— Craig calhoun, Craig Calhoun

“Witty, irreverent, and intellectually daring: John Durham Peters has written the best scholarly book on freedom of speech in more than a generation. He shows us how and why we should doubt simple-minded orthodoxy of every kind. A master wordsmith with a wonderful brain, Peters writes against hubris, even the hubris of free speech.”

— John Keane, John Keane

"Peters has written an interesting and provocative book. . . . Courting the Abyss is about free speech generally, but it focuses on this suggestion that we all become better people through tolerating the most hateful and diabolical speech, by staring at and listening to the Nazis and the racists in our midst. Peters is interested particularly in the expression of a Stoic sense of virtue and self-mastery in the free-speech position. The civil libertarian says: I am sufficiently in control of myself to look on the Nazis without contamination. I will not be brought down to their level. By staring at their swastikas and paying attention to their slogans, I grow and become a better person. Indeed, we all become better people and our society becomes a better society with this ability to look unflinchingly into the abyss of racial hatred. Peters’s book is a story of ‘abyss-artists’, who put their evil on public display, and ‘abyss-redeemers’, who believe in a moral alchemy that can make virtue out of our gaze into hell. (Abyss-avoiders, on the other hand, are those who recoil from the display and either shield their own and others’ eyes or at least demand a better reason for ‘defending to the death’ the Nazis’ right to march through Skokie.) Abyss-redemption, he says, is a major and neglected theme in the history of liberal thought. . . . Peters has, I think, done us a service in pursuing this idea of abyss-redemption. I don’t mean he commends it to us: he does not. But he rightly observes that we had better come to terms with it if we want to understand what is really going on, what has been going on for centuries, in free-speech debates. More than that, Courting the Abyss explores a number of connections between abyss-redemption as used specifically in this context, and other areas of life and culture where it is said that we are the better for gazing unflinchingly at sin or death or evil."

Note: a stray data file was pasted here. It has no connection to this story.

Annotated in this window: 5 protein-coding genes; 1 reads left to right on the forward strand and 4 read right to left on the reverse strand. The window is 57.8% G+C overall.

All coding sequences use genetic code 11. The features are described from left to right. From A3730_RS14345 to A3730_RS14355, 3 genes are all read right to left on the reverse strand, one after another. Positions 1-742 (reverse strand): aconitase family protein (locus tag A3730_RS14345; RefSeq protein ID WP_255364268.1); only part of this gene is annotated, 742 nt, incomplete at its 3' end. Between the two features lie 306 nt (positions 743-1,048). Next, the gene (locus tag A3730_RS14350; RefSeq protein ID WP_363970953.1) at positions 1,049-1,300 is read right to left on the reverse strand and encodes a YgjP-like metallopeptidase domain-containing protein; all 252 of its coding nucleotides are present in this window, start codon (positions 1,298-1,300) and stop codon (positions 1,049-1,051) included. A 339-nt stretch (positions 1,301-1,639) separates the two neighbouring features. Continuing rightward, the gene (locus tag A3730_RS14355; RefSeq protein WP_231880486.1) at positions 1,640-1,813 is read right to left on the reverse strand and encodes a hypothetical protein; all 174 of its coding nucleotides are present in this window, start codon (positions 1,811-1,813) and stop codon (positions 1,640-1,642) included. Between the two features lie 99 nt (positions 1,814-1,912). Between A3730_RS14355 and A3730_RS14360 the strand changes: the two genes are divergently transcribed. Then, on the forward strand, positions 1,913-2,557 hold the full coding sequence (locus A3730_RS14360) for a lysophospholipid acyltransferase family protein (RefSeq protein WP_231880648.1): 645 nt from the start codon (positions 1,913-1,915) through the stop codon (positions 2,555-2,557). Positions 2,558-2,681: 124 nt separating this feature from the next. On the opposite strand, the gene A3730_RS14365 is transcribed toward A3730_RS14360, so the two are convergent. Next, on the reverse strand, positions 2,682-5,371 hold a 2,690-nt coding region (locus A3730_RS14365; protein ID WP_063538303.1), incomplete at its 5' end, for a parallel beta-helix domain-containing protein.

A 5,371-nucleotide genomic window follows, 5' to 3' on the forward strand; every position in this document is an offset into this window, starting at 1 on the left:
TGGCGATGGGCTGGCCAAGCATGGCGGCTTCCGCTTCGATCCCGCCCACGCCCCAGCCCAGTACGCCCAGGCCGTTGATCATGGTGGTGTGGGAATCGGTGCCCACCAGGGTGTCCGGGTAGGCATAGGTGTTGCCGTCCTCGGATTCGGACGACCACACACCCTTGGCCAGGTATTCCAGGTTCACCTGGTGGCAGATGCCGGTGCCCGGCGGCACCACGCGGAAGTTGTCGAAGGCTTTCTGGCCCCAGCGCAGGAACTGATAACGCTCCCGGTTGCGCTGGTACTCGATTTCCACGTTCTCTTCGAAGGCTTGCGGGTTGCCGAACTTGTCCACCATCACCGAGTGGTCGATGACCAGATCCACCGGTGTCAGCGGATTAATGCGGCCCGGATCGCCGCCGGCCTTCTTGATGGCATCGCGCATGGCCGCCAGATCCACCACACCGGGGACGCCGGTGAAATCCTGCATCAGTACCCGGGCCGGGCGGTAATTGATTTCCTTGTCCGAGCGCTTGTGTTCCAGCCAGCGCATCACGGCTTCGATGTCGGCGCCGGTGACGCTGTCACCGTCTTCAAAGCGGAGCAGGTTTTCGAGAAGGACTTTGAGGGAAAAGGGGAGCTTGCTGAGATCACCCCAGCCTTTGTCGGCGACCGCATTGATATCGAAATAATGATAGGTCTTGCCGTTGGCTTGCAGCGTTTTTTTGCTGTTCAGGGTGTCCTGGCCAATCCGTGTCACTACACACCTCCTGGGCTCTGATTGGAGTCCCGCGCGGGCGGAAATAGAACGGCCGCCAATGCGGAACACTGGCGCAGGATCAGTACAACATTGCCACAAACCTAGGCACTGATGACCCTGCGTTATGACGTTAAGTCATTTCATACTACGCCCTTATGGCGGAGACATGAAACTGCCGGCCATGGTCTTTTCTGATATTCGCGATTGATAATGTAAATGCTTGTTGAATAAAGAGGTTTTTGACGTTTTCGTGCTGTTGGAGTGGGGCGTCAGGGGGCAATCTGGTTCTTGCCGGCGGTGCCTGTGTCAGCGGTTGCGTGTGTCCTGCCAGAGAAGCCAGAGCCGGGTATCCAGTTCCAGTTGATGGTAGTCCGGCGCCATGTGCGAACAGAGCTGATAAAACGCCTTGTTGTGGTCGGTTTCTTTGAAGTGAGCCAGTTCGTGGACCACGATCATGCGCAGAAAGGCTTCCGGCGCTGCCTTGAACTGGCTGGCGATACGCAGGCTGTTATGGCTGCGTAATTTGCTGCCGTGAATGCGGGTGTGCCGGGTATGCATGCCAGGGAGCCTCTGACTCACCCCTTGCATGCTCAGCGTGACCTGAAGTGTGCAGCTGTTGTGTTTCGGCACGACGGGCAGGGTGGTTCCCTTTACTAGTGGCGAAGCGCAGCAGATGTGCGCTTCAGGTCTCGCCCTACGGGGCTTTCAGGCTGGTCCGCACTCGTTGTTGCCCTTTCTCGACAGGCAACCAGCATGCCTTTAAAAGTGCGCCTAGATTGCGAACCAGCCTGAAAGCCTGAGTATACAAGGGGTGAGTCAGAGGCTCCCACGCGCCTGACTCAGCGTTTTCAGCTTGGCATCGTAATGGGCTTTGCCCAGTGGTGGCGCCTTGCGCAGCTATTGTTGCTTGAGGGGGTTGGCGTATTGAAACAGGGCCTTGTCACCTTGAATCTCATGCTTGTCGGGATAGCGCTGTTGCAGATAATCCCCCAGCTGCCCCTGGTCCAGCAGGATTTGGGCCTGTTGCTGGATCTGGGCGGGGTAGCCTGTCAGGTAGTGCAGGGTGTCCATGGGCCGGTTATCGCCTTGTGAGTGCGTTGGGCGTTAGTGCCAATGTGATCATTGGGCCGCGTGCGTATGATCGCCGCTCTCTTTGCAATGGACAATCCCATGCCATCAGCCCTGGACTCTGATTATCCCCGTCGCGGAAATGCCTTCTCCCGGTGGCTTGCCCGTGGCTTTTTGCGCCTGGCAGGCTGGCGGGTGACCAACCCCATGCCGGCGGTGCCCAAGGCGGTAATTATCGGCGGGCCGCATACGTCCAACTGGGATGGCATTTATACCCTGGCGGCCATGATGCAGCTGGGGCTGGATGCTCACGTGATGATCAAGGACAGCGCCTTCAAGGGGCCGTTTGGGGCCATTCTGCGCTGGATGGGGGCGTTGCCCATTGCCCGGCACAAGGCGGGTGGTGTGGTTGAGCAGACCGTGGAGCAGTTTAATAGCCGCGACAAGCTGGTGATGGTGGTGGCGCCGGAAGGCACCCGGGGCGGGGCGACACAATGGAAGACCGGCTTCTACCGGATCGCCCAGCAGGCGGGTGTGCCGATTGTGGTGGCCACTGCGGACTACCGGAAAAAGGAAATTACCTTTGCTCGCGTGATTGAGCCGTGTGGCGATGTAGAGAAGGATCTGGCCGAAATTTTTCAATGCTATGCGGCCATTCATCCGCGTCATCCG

— Jeremy Waldron, London Review of Books

TABLE OF CONTENTS

Introduction: Hard-Hearted Liberalism

Chapter 1. Saint Paul’s Shudder

Chapter 2. “Evil Be Thou My Good”: Milton and Abyss-Redemption

Chapter 3. Publicity and Pain

Chapter 4. Homeopathic Machismo in Free Speech Theory

Chapter 5. Social Science as Public Communication

Chapter 6. “Watch, Therefore”: Suffering and the Informed Citizen

Chapter 7. “Meekness as a Dangerous Activity”: Witnessing as Participation

Conclusion: Responsibility to Things That Are Not

Afterword

Acknowledgments

Index